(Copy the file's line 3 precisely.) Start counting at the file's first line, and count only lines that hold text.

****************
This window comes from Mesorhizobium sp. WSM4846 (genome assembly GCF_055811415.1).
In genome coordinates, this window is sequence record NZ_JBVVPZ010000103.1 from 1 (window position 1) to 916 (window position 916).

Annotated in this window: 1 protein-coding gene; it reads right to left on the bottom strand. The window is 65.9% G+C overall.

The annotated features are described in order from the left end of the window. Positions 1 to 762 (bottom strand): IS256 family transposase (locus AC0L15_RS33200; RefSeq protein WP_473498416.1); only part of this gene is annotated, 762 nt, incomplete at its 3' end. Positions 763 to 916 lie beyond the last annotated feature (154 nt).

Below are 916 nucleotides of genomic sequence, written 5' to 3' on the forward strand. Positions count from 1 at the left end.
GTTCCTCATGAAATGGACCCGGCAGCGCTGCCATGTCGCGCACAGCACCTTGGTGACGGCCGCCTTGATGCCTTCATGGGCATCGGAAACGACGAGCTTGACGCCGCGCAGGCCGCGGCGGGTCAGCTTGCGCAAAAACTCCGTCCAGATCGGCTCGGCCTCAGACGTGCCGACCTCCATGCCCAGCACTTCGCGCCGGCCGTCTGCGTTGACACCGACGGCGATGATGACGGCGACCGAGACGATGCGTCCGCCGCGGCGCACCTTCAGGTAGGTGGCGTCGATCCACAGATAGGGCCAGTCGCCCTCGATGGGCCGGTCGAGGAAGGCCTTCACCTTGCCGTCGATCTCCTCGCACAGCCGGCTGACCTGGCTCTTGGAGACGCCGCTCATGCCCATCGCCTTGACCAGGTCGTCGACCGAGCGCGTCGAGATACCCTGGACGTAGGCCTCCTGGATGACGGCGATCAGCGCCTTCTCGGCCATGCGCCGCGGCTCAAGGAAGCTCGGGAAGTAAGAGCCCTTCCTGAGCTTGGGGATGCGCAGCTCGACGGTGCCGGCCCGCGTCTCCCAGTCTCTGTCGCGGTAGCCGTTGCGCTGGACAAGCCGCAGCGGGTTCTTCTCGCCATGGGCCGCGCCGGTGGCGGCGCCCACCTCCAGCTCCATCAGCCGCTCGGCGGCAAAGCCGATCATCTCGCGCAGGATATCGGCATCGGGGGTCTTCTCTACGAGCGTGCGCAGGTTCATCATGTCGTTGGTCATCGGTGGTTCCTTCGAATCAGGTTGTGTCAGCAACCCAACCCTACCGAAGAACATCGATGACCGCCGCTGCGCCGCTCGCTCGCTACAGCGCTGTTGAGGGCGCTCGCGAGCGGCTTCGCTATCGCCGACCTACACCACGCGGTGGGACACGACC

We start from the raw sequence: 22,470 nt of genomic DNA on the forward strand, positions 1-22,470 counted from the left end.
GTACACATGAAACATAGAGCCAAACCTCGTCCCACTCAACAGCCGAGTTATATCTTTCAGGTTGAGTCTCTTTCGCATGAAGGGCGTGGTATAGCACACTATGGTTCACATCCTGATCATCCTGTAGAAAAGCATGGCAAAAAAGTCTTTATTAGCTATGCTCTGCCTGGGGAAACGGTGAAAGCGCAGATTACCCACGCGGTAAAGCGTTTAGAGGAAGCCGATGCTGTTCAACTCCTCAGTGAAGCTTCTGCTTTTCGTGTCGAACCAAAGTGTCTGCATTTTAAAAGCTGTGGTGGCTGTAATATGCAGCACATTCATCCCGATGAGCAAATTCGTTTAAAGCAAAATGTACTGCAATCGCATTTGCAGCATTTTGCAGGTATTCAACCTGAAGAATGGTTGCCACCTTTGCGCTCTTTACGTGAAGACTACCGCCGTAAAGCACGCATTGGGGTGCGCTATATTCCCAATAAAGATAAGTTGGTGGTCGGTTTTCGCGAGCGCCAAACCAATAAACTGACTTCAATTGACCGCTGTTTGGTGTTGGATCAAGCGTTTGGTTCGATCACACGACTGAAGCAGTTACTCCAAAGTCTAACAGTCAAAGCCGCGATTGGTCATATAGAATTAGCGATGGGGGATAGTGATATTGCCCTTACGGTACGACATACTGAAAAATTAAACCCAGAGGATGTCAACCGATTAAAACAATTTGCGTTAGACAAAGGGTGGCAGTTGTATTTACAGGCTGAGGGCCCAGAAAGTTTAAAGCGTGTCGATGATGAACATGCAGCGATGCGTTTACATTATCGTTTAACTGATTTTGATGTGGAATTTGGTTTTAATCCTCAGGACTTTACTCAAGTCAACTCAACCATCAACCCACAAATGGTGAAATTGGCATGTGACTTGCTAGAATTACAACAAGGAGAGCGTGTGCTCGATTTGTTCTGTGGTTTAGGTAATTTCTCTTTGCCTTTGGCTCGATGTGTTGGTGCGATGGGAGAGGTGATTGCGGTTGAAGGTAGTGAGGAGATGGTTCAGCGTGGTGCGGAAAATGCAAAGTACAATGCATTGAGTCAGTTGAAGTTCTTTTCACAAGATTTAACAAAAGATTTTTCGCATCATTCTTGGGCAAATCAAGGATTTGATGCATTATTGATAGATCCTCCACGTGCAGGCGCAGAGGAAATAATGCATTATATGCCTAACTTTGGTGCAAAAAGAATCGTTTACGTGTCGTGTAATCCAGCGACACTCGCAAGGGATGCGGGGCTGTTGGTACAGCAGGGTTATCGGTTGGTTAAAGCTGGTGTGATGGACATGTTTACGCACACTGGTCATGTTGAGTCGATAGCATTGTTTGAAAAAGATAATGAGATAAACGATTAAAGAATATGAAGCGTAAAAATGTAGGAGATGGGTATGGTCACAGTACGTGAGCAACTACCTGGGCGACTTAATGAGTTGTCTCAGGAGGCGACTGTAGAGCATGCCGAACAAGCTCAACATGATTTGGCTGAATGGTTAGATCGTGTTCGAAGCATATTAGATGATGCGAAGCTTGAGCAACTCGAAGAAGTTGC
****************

Annotated in this window: 1 protein-coding gene; it reads right to left on the bottom strand. The window is 65.9% G+C overall.